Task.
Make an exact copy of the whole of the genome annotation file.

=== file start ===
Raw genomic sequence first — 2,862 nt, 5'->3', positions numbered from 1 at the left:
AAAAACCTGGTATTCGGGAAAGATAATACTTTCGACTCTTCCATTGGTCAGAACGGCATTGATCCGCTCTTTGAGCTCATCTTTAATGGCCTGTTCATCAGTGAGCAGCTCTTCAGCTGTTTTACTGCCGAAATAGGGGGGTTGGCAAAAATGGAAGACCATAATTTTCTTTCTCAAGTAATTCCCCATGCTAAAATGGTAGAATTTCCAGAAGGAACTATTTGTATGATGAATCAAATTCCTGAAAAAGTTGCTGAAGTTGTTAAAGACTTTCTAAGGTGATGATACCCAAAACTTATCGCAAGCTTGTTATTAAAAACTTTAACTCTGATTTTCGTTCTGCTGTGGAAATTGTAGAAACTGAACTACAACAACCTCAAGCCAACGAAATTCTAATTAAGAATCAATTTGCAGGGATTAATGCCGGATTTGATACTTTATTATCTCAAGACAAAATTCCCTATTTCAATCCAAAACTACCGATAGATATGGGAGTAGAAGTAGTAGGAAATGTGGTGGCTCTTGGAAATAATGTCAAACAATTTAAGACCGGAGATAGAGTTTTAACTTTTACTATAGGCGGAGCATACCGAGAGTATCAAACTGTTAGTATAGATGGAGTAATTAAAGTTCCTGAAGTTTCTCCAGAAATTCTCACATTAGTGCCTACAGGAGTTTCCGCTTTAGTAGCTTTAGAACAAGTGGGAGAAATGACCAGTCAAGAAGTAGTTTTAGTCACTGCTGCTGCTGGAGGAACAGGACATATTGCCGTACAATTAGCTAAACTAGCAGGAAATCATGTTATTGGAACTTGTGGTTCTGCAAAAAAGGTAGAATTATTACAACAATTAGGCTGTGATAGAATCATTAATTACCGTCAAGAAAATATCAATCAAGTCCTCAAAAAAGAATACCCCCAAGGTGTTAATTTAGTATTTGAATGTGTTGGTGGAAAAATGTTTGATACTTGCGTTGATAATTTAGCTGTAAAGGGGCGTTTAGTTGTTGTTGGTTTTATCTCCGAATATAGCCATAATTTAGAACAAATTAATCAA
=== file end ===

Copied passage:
Raw genomic sequence first — 2,862 nt, 5'->3', positions numbered from 1 at the left:
AAAAACCTGGTATTCGGGAAAGATAATACTTTCGACTCTTCCATTGGTCAGAACGGCATTGATCCGCTCTTTGAGCTCATCTTTAATGGCCTGTTCATCAGTGAGCAGCTCTTCAGCTGTTTTACTGCCGAAATAGGGGGGTTGGCAAAAATGGAAGACCATAATTTTCTTTCTCAAGTAATTCCCCATGCTAAAATGGTAGAATTTCCAGAAGGAACTATTTGTATGATGAATCAAATTCCTGAAAAAGTTGCTGAAGTTGTTAAAGACTTTCTAAGGTGATGATACCCAAAACTTATCGCAAGCTTGTTATTAAAAACTTTAACTCTGATTTTCGTTCTGCTGTGGAAATTGTAGAAACTGAACTACAACAACCTCAAGCCAACGAAATTCTAATTAAGAATCAATTTGCAGGGATTAATGCCGGATTTGATACTTTATTATCTCAAGACAAAATTCCCTATTTCAATCCAAAACTACCGATAGATATGGGAGTAGAAGTAGTAGGAAATGTGGTGGCTCTTGGAAATAATGTCAAACAATTTAAGACCGGAGATAGAGTTTTAACTTTTACTATAGGCGGAGCATACCGAGAGTATCAAACTGTTAGTATAGATGGAGTAATTAAAGTTCCTGAAGTTTCTCCAGAAATTCTCACATTAGTGCCTACAGGAGTTTCCGCTTTAGTAGCTTTAGAACAAGTGGGAGAAATGACCAGTCAAGAAGTAGTTTTAGTCACTGCTGCTGCTGGAGGAACAGGACATATTGCCGTACAATTAGCTAAACTAGCAGGAAATCATGTTATTGGAACTTGTGGTTCTGCAAAAAAGGTAGAATTATTACAACAATTAGGCTGTGATAGAATCATTAATTACCGTCAAGAAAATATCAATCAAGTCCTCAAAAAAGAATACCCCCAAGGTGTTAATTTAGTATTTGAATGTGTTGGTGGAAAAATGTTTGATACTTGCGTTGATAATTTAGCTGTAAAGGGGCGTTTAGTTGTTGTTGGTTTTATCTCCGAATATAGCCATAATTTAGAACAAATTAATCAA